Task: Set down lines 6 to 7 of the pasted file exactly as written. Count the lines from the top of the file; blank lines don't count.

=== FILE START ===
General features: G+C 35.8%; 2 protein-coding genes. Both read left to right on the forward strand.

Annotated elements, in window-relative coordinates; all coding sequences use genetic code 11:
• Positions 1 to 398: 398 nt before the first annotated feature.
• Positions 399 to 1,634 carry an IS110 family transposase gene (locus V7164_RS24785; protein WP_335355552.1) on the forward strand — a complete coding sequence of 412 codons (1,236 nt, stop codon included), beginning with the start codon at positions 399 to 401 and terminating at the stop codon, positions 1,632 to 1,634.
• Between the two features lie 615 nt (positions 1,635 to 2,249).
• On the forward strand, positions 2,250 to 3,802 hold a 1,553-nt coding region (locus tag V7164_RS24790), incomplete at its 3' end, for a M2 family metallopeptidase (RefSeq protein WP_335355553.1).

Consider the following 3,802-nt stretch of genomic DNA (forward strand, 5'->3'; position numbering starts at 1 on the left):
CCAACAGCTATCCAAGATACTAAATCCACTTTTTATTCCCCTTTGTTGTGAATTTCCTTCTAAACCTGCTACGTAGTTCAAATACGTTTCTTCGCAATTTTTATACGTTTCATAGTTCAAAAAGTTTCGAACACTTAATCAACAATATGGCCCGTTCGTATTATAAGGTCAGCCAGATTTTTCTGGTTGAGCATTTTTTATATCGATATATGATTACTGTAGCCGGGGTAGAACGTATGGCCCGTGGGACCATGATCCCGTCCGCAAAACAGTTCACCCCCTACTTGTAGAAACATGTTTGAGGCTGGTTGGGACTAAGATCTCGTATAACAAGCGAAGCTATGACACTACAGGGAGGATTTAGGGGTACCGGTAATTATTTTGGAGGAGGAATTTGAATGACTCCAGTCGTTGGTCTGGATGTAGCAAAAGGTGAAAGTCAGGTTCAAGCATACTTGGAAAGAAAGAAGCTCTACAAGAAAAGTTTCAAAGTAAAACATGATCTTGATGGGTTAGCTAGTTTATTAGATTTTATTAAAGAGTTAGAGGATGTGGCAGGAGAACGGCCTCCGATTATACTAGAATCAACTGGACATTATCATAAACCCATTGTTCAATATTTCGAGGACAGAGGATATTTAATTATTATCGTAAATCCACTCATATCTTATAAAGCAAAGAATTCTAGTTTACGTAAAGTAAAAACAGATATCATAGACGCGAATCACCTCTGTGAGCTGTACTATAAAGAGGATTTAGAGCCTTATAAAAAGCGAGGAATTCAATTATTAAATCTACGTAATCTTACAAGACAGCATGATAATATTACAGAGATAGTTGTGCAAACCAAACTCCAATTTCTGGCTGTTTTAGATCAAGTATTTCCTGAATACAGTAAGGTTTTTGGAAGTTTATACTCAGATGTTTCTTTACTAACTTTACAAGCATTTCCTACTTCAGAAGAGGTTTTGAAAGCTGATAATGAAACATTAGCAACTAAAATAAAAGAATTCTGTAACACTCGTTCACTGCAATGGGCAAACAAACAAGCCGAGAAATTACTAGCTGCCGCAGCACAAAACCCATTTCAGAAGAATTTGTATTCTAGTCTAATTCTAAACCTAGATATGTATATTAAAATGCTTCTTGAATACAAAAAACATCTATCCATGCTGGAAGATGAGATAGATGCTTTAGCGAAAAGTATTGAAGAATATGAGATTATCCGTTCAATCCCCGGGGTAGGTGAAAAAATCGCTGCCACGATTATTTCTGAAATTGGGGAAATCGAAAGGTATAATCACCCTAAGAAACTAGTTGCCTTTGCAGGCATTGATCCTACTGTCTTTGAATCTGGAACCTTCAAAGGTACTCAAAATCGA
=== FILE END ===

• On the forward strand, positions 2,250 to 3,802 hold a 1,553-nt coding region (locus tag V7164_RS24790), incomplete at its 3' end, for a M2 family metallopeptidase (RefSeq protein WP_335355553.1).

Consider the following 3,802-nt stretch of genomic DNA (forward strand, 5'->3'; position numbering starts at 1 on the left):